AZUZ: With everything you guys are doing, how do you have fun?
MCCALL STILES, NORTH OCONEE HIGH SCHOOL: My personal, really close friends have just gone way on the overachieving side, and been president of five different clubs and six different languages. And I mean, there's a point where their childhood is being affected.
FLORES: Entering my senior year, I told myself I was going to be involved in things I like doing, because if I'm going to invest my time in it, at least I should be having fun. I've got time management down and I'm a lot better balanced. So, it's a whole lot easier, even with so many AP classes. It's just great to have that overall feeling of being balanced.
AZUZ: Sounds like time management is pretty much central to all of you in your success.
HOWARD: It sounds weird, but you have to set an organized time to have fun. If you know your best friend's birthday party is next weekend, do not plan to have a rehearsal or go, you know. Just make sure you come up with some excuse.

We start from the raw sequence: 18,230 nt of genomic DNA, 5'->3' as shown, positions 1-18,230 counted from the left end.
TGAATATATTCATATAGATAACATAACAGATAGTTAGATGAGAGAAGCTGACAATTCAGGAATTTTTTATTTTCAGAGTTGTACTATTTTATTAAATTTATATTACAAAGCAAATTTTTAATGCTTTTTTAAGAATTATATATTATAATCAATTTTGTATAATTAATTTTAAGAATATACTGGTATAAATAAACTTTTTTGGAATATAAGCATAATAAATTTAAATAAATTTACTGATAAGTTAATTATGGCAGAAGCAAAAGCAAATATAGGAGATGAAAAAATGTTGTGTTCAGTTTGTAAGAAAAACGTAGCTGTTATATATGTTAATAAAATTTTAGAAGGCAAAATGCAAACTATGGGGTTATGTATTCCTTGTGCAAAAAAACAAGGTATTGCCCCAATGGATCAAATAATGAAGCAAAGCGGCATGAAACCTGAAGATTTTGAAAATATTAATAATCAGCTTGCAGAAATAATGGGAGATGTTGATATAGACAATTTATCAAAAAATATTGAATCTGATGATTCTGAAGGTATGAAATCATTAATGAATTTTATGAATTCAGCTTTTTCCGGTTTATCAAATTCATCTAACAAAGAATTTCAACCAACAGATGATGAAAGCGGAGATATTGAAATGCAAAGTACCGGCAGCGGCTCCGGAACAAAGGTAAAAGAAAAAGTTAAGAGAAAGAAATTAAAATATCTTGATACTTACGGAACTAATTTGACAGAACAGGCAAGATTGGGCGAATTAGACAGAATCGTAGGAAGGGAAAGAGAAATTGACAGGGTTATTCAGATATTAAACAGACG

ROBINSON: I make it a point to make sure my weekends are for me.
AZUZ: Jeez, you guys are so much like all the adults I know.
AZUZ: We got sort of a laugh out of that in that conversation. The reason I mention that is because with a lot of my adult friends, we have to plan things months in advance and I was kind of surprised that so many of you students have to do the same thing that you can't just go out and have fun whenever you want. I guess that brings in the importance of balance that young lady talked about.
Before We Go
AZUZ: Before we go today, we want you to see if you can find what is wrong with this picture. Alright, you see anything weird with this? Take a closer look. Or maybe you don't mind driving on Inde-ped-nence Boulevard. Yeah, that's supposed to be Independence. We guess someone's spelling skills aren't quite up to snuff. Or they forgot to spell check. Either way, the televised typo is getting a lot of attention. Officials say a replacement will go up soon.
AZUZ: It's a good sign that they can fix their mistakes so quickly, even if the person who types them out is suffering a bad spell of embarrassment. We know you're de-ped-nent on us for puns. If you want an inside look at how we come up with those puns, we want you to go to our Facebook page. The latest video on our Facebook page tells you how the pun process sometimes goes. Facebook.com/cnnstudentnews. We'll be back tomorrow to close out the week. See you soon.